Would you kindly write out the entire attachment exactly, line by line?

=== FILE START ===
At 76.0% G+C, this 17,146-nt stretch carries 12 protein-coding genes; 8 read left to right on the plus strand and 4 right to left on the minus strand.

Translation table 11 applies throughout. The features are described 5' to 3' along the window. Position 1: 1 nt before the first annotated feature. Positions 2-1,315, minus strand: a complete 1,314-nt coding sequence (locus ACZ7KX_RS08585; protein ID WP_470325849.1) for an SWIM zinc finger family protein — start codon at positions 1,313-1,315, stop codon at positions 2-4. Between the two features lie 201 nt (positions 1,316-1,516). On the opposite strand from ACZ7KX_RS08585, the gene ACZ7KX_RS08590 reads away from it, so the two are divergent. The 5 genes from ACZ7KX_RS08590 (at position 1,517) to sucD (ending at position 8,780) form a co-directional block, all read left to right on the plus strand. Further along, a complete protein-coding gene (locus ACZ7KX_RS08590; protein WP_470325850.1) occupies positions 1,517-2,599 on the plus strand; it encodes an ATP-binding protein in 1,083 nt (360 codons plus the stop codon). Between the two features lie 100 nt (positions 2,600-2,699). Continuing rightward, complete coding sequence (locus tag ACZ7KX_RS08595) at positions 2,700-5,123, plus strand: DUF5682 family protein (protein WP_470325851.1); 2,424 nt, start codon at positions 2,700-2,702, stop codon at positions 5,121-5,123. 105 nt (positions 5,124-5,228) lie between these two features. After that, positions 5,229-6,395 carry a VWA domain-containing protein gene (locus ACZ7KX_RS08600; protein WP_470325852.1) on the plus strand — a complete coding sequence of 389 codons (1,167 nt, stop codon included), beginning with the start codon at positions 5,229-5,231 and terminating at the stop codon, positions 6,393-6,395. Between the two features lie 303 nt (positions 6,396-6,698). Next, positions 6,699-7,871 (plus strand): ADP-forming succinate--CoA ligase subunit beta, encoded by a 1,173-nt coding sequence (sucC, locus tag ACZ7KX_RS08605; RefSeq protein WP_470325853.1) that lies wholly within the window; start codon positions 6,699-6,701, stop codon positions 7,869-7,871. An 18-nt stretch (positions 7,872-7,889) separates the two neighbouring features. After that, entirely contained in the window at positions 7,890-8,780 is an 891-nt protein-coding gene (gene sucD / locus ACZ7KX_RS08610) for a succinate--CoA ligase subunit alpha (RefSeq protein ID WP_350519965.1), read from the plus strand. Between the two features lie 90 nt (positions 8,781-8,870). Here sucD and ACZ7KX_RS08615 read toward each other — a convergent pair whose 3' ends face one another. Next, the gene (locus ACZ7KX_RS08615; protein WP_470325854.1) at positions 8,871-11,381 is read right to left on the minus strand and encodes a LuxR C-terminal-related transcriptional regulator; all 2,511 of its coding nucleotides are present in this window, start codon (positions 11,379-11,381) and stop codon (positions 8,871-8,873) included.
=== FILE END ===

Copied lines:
At 76.0% G+C, this 17,146-nt stretch carries 12 protein-coding genes; 8 read left to right on the plus strand and 4 right to left on the minus strand.

Translation table 11 applies throughout. The features are described 5' to 3' along the window. Position 1: 1 nt before the first annotated feature. Positions 2-1,315, minus strand: a complete 1,314-nt coding sequence (locus ACZ7KX_RS08585; protein ID WP_470325849.1) for an SWIM zinc finger family protein — start codon at positions 1,313-1,315, stop codon at positions 2-4. Between the two features lie 201 nt (positions 1,316-1,516). On the opposite strand from ACZ7KX_RS08585, the gene ACZ7KX_RS08590 reads away from it, so the two are divergent. The 5 genes from ACZ7KX_RS08590 (at position 1,517) to sucD (ending at position 8,780) form a co-directional block, all read left to right on the plus strand. Further along, a complete protein-coding gene (locus ACZ7KX_RS08590; protein WP_470325850.1) occupies positions 1,517-2,599 on the plus strand; it encodes an ATP-binding protein in 1,083 nt (360 codons plus the stop codon). Between the two features lie 100 nt (positions 2,600-2,699). Continuing rightward, complete coding sequence (locus tag ACZ7KX_RS08595) at positions 2,700-5,123, plus strand: DUF5682 family protein (protein WP_470325851.1); 2,424 nt, start codon at positions 2,700-2,702, stop codon at positions 5,121-5,123. 105 nt (positions 5,124-5,228) lie between these two features. After that, positions 5,229-6,395 carry a VWA domain-containing protein gene (locus ACZ7KX_RS08600; protein WP_470325852.1) on the plus strand — a complete coding sequence of 389 codons (1,167 nt, stop codon included), beginning with the start codon at positions 5,229-5,231 and terminating at the stop codon, positions 6,393-6,395. Between the two features lie 303 nt (positions 6,396-6,698). Next, positions 6,699-7,871 (plus strand): ADP-forming succinate--CoA ligase subunit beta, encoded by a 1,173-nt coding sequence (sucC, locus tag ACZ7KX_RS08605; RefSeq protein WP_470325853.1) that lies wholly within the window; start codon positions 6,699-6,701, stop codon positions 7,869-7,871. An 18-nt stretch (positions 7,872-7,889) separates the two neighbouring features. After that, entirely contained in the window at positions 7,890-8,780 is an 891-nt protein-coding gene (gene sucD / locus ACZ7KX_RS08610) for a succinate--CoA ligase subunit alpha (RefSeq protein ID WP_350519965.1), read from the plus strand. Between the two features lie 90 nt (positions 8,781-8,870). Here sucD and ACZ7KX_RS08615 read toward each other — a convergent pair whose 3' ends face one another. Next, the gene (locus ACZ7KX_RS08615; protein WP_470325854.1) at positions 8,871-11,381 is read right to left on the minus strand and encodes a LuxR C-terminal-related transcriptional regulator; all 2,511 of its coding nucleotides are present in this window, start codon (positions 11,379-11,381) and stop codon (positions 8,871-8,873) included.